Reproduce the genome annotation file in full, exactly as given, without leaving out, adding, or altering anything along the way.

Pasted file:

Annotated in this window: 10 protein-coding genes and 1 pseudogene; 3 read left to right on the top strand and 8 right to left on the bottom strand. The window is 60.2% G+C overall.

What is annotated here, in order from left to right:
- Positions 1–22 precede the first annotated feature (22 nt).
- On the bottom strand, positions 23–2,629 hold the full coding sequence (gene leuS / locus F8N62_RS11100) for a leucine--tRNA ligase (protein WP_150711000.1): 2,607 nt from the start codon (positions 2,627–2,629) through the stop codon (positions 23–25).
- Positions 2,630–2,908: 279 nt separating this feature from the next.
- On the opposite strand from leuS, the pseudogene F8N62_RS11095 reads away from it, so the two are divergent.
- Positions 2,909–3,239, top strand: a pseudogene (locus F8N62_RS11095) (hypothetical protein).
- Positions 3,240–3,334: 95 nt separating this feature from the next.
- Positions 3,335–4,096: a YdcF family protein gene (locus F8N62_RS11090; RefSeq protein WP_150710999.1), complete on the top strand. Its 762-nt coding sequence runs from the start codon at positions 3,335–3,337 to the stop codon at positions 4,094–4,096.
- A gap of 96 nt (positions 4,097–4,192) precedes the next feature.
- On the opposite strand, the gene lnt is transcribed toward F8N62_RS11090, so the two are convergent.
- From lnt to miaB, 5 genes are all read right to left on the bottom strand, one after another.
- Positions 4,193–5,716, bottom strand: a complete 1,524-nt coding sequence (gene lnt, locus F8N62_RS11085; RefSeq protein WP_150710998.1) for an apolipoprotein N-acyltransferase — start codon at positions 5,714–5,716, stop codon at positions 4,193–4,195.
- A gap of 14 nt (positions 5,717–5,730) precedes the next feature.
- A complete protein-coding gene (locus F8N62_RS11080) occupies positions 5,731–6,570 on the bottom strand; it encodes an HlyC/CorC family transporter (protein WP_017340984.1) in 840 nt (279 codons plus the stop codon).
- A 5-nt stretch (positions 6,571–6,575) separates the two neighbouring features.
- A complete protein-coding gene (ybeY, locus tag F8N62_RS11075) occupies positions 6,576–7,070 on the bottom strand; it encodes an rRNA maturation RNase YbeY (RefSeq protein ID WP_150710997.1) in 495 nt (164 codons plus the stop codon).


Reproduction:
Annotated in this window: 10 protein-coding genes and 1 pseudogene; 3 read left to right on the top strand and 8 right to left on the bottom strand. The window is 60.2% G+C overall.

What is annotated here, in order from left to right:
- Positions 1–22 precede the first annotated feature (22 nt).
- On the bottom strand, positions 23–2,629 hold the full coding sequence (gene leuS / locus F8N62_RS11100) for a leucine--tRNA ligase (protein WP_150711000.1): 2,607 nt from the start codon (positions 2,627–2,629) through the stop codon (positions 23–25).
- Positions 2,630–2,908: 279 nt separating this feature from the next.
- On the opposite strand from leuS, the pseudogene F8N62_RS11095 reads away from it, so the two are divergent.
- Positions 2,909–3,239, top strand: a pseudogene (locus F8N62_RS11095) (hypothetical protein).
- Positions 3,240–3,334: 95 nt separating this feature from the next.
- Positions 3,335–4,096: a YdcF family protein gene (locus F8N62_RS11090; RefSeq protein WP_150710999.1), complete on the top strand. Its 762-nt coding sequence runs from the start codon at positions 3,335–3,337 to the stop codon at positions 4,094–4,096.
- A gap of 96 nt (positions 4,097–4,192) precedes the next feature.
- On the opposite strand, the gene lnt is transcribed toward F8N62_RS11090, so the two are convergent.
- From lnt to miaB, 5 genes are all read right to left on the bottom strand, one after another.
- Positions 4,193–5,716, bottom strand: a complete 1,524-nt coding sequence (gene lnt, locus F8N62_RS11085; RefSeq protein WP_150710998.1) for an apolipoprotein N-acyltransferase — start codon at positions 5,714–5,716, stop codon at positions 4,193–4,195.
- A gap of 14 nt (positions 5,717–5,730) precedes the next feature.
- A complete protein-coding gene (locus F8N62_RS11080) occupies positions 5,731–6,570 on the bottom strand; it encodes an HlyC/CorC family transporter (protein WP_017340984.1) in 840 nt (279 codons plus the stop codon).
- A 5-nt stretch (positions 6,571–6,575) separates the two neighbouring features.
- A complete protein-coding gene (ybeY, locus tag F8N62_RS11075) occupies positions 6,576–7,070 on the bottom strand; it encodes an rRNA maturation RNase YbeY (RefSeq protein ID WP_150710997.1) in 495 nt (164 codons plus the stop codon).